The extreme danger of endorsements on LinkedIn

By Tim Priebe on December 10, 2012

By Tim Priebe on December 10, 2012

Endorsements are a feature that LinkedIn is now trying to push over recommendations. An endorsement when someone says that you have a specific skill. It’s as easy as liking something on Facebook, and LinkedIn is now putting much more emphasis on endorsements than it is on recommendations.

Unfortunately, endorsements, in their current form, are worse than useless. They’re extremely dangerous.

How it works

When you go to someone’s page, and haven’t been there in a while, a box will pop up at the top listing several skills. It will automatically fill that with a list of skills. It essentially asks you if you believe that person has those skills.

Each item has a little X next to it, so you can delete specific skills. You can even add new skills that aren’t listed. Then once you’ve adjusted the list, you can endorse them all at once.

What it doesn’t tell you is that some of those skills are made up!

Essentially, the list of skills at the top includes both specific skills that person has said they have, as well as skills LinkedIn’s algorithms think they’re likely to have. You may find yourself going to someone else’s page and saying, “Oh, I trust them. I’m sure they’re good at all this stuff.” But if you’re looking at the box up top, you’re may be looking at skills they didn’t even enter.

I went to my coworker Holly’s page, and the box popped up. Her box had JavaScript listed. That’s a programming language, and she’s a designer. I double checked with her to make sure she wasn’t hiding her programming talent from me, and she said she’s not proficient in JavaScript.

Of course, if I scroll down to the bottom of her profile, it shows the list of skills she’s entered. I can safely endorse the skills on there, as long as I agree.

Why recommendations are better

With recommendations, you have to actually put a little energy, time, and thought into writing some words. You have to be able to articulate what you think about someone and their skills. So there is more effort involved. Recommendations are fairly useful in providing social proof that someone is well qualified.

Why endorsements are extremely dangerous

Endorsements are so easy to give that they will become worthless. But being easy isn’t enough to make them dangerous.

I only discovered the automatically listed skills through experimentation. Most people don’t know about the made up skills. So people will probably look at my profile and say to themselves, “Oh, I believe Tim. I’m sure he’s a great graphic designer.” Of course, I would never say that. I work with great graphic designers, but am not one myself.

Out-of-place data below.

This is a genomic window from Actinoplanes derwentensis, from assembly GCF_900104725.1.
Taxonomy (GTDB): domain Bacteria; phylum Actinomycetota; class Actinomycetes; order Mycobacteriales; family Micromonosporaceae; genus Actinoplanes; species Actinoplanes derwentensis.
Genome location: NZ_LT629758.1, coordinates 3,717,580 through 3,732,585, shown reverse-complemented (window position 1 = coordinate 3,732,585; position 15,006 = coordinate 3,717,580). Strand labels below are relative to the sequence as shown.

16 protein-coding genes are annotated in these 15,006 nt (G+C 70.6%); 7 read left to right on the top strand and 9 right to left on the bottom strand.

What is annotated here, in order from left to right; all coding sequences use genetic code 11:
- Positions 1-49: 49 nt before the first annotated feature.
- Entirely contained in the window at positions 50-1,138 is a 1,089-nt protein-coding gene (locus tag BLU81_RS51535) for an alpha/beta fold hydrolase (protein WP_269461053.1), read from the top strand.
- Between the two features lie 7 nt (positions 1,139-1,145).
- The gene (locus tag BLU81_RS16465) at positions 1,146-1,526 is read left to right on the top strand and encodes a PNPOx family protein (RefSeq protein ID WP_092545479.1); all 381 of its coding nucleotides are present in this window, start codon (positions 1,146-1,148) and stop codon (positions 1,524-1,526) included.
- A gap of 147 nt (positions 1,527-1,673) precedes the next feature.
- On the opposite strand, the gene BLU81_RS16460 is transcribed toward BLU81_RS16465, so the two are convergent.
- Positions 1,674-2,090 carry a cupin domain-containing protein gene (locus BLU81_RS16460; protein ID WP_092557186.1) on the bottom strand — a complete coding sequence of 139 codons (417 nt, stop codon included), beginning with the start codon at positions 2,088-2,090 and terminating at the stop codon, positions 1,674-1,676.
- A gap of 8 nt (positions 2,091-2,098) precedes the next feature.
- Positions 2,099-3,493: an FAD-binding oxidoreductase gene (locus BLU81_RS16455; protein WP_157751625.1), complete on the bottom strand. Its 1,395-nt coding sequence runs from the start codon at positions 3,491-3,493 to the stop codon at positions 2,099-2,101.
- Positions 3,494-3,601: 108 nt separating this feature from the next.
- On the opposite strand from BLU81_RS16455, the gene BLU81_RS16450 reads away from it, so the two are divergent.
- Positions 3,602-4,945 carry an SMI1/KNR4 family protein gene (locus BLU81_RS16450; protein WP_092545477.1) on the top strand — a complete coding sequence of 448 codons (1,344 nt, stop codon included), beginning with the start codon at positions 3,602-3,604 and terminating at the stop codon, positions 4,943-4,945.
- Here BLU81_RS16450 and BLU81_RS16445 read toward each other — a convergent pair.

That makes them worse than worthless. It’s far too easy for one individual to endorse another individual for a skill they don’t have.

That will lead to massive amounts of false information on LinkedIn, which makes endorsements extremely dangerous.

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  1. Avatar Richard May on December 11, 2012 at 8:40 am

    TIm, I have been endorsed as a preacher by people who have never heard me preach, so I get what you are saying here. Of course, since I know people have endorsed me that way, and I have heard the same thing from others, endorsements are suspect to me. As you suggest, though, recommendations are more specific, thoughtful, time consuming, and personal. If you really appreciate something somebody has done for you or in your presence, recommend them on their Facebook page, Linkedin, or send them a note and let them know that they can post it where ever they like.

    • Tim Priebe Tim Priebe on December 11, 2012 at 4:12 pm

      Absolutely agree, Richard. Taking the time to actually write out a recommendation is what really shows you care.

  2. Avatar Lori Philo-Cook on December 11, 2012 at 10:34 am

    Tim, You make some really good points. I especially appreciate knowing that LinkedIn is making up some of the endorsement options, and that explains some of the weird options I have seen pop up. I wish there was an option for eliminating the endorsement pop-up screen as it is getting annoying! I prefer going to my contact’s actual profile and selecting specific endorsements that I feel confident about.

    But, recommendations are much more credible and reliable. I like the completeness and genuineness of full recommendations as you do. I think they hold a lot more weight. But I think that the endorsements that have a lot of support are a pretty strong indicator as well.

    • Tim Priebe Tim Priebe on December 11, 2012 at 4:14 pm

      Thanks for the great feedback, Lori! I wish the option to disable the pop up was there as well. I suspect endorsements are not going anywhere any time soon, but I wish they would turn off the automatically generated ones.

  3. Avatar Terrell Sanders on January 17, 2013 at 9:21 am

    I noticed that people who just barely knew me were starting to recommend me for skills that weren’t in my resume or in my experiences with them.

    I’m just about ready to close down my LinkedIn account, I really haven’t found a good use for it, and now I am suspicious of the data it is publishing.

    • Tim Priebe Tim Priebe on January 17, 2013 at 9:24 am

      Understandable. Since LinkedIn is making it so easy for people to endorse skills you never claimed to have, many accounts will probably start having that same issue.

  4. Avatar Chris Dodds on January 17, 2013 at 10:03 am

    Not a big fan of hyperbole, but I agree with your criticism. I have a similar problem with LIONs – There’s a point where the number of relationships/contacts/friends grows to that the relationships themselves start to become meaningless.

  5. Avatar Tim Kaboya on January 18, 2013 at 5:48 pm

    I would like to endorse this article.

    • Tim Priebe Tim Priebe on January 18, 2013 at 6:03 pm

      Thanks, Tim!